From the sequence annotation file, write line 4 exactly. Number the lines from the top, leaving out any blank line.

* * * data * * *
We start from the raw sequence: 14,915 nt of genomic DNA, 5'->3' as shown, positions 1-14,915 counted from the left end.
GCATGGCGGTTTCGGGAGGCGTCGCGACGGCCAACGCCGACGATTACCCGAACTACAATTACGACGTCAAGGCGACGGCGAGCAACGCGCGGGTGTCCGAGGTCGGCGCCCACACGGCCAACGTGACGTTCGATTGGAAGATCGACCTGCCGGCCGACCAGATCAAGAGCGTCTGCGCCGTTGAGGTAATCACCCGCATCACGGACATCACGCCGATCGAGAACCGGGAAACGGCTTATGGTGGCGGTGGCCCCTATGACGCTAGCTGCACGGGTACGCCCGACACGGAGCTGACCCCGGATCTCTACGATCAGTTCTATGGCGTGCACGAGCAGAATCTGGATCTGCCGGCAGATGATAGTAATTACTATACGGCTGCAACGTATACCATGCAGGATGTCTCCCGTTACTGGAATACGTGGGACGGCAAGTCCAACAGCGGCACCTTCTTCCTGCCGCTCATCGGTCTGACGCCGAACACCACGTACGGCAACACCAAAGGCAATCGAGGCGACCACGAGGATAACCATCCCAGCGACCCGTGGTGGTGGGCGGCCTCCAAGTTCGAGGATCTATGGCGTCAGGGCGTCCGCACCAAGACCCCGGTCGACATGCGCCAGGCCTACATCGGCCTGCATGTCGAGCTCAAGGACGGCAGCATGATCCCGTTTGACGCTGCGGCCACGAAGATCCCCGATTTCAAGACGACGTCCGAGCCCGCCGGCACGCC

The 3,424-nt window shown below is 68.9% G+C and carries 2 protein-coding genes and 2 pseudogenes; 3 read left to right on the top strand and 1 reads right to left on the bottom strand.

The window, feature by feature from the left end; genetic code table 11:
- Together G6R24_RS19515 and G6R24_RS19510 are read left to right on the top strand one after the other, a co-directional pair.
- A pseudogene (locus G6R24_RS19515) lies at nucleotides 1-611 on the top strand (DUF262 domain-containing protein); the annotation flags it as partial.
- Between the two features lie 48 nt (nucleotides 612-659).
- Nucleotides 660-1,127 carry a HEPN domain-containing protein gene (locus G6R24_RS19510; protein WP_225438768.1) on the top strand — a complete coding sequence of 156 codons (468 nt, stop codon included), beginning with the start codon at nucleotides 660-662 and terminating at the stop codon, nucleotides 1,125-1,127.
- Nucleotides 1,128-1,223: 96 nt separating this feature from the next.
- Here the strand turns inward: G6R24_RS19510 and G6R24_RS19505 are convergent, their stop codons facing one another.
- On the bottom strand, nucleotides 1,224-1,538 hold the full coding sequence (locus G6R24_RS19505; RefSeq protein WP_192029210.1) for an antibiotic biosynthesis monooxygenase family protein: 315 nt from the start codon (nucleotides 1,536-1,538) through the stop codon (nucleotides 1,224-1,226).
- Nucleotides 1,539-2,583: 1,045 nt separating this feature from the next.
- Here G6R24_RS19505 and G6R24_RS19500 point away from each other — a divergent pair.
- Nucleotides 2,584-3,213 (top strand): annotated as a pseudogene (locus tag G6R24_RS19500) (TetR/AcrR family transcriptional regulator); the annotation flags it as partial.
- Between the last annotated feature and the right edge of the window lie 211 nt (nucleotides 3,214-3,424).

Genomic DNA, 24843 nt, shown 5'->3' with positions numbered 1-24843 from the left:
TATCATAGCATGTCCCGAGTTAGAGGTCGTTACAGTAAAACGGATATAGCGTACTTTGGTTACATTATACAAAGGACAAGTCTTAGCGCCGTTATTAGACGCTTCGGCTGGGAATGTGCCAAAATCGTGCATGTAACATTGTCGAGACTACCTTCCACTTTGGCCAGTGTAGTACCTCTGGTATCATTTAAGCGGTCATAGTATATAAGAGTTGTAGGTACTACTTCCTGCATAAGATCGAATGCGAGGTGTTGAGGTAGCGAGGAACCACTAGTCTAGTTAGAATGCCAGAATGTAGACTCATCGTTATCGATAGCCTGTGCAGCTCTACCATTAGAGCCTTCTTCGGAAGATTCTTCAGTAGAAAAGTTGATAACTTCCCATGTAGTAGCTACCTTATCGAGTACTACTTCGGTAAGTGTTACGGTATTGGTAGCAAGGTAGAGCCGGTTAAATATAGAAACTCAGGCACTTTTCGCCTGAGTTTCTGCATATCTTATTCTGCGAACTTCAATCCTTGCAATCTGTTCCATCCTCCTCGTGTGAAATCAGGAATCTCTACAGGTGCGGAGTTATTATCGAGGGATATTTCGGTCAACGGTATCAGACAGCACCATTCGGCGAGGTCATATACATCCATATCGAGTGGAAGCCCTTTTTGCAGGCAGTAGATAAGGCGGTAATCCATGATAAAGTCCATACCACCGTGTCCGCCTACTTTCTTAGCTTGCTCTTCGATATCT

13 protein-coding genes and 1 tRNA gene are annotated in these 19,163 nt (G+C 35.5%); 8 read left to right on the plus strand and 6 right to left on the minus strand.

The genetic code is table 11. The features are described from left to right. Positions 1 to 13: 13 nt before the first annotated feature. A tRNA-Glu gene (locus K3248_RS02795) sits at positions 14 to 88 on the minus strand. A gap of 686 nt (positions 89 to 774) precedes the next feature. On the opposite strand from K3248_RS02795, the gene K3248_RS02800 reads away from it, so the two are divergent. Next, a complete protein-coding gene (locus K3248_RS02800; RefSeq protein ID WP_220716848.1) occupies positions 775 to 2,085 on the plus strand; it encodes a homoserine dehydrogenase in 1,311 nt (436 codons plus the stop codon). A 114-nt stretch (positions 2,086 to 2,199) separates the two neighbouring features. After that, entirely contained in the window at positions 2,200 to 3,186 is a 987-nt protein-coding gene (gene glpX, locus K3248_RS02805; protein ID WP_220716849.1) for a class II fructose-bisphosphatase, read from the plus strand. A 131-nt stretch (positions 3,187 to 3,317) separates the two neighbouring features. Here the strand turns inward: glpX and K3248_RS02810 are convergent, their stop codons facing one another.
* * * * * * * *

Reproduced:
The window, feature by feature from the left end; genetic code table 11: